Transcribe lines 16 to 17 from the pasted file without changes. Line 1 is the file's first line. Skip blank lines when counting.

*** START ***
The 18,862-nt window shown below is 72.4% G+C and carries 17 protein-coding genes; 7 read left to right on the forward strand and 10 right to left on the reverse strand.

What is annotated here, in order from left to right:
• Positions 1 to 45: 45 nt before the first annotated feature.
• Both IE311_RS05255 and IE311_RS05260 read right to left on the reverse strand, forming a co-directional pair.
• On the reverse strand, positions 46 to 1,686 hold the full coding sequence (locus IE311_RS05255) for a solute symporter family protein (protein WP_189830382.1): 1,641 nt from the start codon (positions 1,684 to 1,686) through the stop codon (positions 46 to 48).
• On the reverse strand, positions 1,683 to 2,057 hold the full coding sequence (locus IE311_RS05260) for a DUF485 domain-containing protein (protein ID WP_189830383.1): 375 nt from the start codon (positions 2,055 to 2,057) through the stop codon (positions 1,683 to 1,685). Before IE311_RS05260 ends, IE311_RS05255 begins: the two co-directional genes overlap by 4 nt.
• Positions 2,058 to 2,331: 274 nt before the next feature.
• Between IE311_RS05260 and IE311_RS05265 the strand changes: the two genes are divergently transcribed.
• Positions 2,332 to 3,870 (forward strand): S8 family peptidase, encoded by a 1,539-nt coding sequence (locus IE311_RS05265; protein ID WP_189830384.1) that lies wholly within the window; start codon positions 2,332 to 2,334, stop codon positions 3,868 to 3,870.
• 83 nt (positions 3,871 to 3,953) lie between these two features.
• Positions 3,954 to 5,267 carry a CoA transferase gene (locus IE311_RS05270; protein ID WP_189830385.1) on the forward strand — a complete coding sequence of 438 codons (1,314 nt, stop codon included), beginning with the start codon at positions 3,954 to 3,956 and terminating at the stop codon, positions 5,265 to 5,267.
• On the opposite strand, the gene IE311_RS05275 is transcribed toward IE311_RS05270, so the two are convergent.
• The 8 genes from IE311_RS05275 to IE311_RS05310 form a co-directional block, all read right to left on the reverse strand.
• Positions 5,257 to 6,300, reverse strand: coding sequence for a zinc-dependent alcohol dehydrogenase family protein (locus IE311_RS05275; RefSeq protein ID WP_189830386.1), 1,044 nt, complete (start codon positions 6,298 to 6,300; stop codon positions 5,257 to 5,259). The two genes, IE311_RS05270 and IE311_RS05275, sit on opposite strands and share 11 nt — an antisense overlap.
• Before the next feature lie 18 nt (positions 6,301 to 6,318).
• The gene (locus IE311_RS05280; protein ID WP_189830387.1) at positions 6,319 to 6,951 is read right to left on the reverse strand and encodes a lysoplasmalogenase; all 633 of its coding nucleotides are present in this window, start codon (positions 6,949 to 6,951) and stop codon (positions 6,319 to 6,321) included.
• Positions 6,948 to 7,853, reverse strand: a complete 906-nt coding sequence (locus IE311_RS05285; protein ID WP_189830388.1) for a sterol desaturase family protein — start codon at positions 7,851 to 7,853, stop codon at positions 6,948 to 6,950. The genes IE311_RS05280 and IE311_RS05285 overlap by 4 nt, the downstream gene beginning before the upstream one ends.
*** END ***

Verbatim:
• The gene (locus IE311_RS05280; protein ID WP_189830387.1) at positions 6,319 to 6,951 is read right to left on the reverse strand and encodes a lysoplasmalogenase; all 633 of its coding nucleotides are present in this window, start codon (positions 6,949 to 6,951) and stop codon (positions 6,319 to 6,321) included.
• Positions 6,948 to 7,853, reverse strand: a complete 906-nt coding sequence (locus IE311_RS05285; protein ID WP_189830388.1) for a sterol desaturase family protein — start codon at positions 7,851 to 7,853, stop codon at positions 6,948 to 6,950. The genes IE311_RS05280 and IE311_RS05285 overlap by 4 nt, the downstream gene beginning before the upstream one ends.